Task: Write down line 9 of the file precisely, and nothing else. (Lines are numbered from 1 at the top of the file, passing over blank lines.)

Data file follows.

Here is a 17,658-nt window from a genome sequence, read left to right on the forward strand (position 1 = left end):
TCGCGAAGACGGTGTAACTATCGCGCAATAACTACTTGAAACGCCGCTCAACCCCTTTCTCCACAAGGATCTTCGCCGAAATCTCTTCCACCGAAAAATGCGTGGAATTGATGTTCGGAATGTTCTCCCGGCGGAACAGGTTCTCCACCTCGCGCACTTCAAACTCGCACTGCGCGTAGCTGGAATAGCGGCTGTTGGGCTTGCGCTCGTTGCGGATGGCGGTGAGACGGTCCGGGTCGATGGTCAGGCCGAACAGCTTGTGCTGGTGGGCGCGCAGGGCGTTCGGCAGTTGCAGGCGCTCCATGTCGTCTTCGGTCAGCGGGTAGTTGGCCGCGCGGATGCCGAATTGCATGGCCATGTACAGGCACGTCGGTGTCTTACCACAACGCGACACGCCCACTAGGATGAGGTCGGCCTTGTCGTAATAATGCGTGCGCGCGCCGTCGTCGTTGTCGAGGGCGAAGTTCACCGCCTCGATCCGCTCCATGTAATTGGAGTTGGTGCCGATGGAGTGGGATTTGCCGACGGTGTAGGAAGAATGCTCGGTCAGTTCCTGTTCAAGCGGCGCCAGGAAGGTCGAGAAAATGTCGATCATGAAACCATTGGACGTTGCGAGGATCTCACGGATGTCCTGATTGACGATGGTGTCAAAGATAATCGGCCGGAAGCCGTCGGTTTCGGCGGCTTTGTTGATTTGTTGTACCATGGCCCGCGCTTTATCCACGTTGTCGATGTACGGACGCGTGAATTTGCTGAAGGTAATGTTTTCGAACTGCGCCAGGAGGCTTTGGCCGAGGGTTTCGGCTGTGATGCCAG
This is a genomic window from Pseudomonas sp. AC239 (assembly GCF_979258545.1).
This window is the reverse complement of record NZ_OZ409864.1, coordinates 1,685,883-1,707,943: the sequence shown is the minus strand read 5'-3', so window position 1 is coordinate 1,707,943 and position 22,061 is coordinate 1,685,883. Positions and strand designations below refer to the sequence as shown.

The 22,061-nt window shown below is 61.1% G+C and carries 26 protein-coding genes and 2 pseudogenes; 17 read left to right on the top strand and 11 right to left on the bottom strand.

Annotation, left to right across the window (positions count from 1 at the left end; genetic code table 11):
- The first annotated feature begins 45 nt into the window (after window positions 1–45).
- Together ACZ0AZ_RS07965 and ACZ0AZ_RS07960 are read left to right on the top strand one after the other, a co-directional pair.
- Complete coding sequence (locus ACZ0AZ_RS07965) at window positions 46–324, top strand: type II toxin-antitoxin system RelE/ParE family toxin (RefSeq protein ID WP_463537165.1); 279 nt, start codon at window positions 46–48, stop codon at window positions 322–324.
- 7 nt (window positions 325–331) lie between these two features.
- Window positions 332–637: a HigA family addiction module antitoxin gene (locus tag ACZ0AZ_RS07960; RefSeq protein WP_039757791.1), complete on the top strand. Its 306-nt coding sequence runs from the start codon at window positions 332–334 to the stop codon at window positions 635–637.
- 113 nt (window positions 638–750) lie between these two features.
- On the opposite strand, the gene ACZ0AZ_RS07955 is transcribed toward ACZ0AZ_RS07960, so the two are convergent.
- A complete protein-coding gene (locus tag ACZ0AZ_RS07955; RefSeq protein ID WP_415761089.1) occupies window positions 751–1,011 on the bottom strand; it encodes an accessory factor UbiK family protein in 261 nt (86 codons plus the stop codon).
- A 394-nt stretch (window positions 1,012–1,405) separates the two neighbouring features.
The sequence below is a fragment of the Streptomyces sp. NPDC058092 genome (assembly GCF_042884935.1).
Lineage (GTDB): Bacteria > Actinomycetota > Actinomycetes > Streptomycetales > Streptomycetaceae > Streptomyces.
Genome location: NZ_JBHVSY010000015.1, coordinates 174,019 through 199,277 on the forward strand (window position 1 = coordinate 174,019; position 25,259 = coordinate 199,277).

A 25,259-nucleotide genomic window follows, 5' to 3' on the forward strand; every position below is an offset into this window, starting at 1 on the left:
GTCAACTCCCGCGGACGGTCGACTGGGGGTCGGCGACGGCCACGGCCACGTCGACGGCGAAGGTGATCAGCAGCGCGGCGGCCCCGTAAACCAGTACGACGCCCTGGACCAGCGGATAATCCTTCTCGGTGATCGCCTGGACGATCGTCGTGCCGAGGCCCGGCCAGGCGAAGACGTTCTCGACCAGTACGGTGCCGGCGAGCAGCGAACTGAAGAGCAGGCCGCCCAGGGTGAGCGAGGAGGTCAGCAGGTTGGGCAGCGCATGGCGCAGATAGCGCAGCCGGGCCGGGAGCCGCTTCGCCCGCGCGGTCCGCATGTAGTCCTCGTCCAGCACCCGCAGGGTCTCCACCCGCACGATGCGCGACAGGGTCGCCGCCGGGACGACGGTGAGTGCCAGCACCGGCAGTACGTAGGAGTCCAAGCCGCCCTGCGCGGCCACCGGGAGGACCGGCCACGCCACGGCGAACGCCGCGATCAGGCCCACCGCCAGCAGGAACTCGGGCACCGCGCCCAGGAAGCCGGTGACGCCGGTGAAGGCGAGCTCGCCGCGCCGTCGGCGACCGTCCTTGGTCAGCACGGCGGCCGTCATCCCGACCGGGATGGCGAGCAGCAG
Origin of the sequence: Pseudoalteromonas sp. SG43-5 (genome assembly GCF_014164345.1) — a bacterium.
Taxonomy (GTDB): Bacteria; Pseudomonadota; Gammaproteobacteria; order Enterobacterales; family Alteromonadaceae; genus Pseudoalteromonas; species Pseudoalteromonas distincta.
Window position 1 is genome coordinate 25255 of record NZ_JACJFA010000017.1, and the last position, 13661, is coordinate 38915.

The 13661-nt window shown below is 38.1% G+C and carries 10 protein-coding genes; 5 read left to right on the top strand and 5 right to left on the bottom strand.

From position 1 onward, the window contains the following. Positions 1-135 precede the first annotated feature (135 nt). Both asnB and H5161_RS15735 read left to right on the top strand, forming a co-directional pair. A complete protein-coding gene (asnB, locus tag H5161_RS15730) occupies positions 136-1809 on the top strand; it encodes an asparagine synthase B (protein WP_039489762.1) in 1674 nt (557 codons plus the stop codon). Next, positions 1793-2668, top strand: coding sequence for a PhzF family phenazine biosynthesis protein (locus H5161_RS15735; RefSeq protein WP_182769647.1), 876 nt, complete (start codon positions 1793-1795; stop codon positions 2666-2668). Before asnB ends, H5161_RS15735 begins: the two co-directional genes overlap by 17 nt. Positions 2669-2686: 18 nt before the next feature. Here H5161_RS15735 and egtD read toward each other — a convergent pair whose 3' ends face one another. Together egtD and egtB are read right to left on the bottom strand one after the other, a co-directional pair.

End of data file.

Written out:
- Complete coding sequence (locus ACZ0AZ_RS07965) at window positions 46–324, top strand: type II toxin-antitoxin system RelE/ParE family toxin (RefSeq protein ID WP_463537165.1); 279 nt, start codon at window positions 46–48, stop codon at window positions 322–324.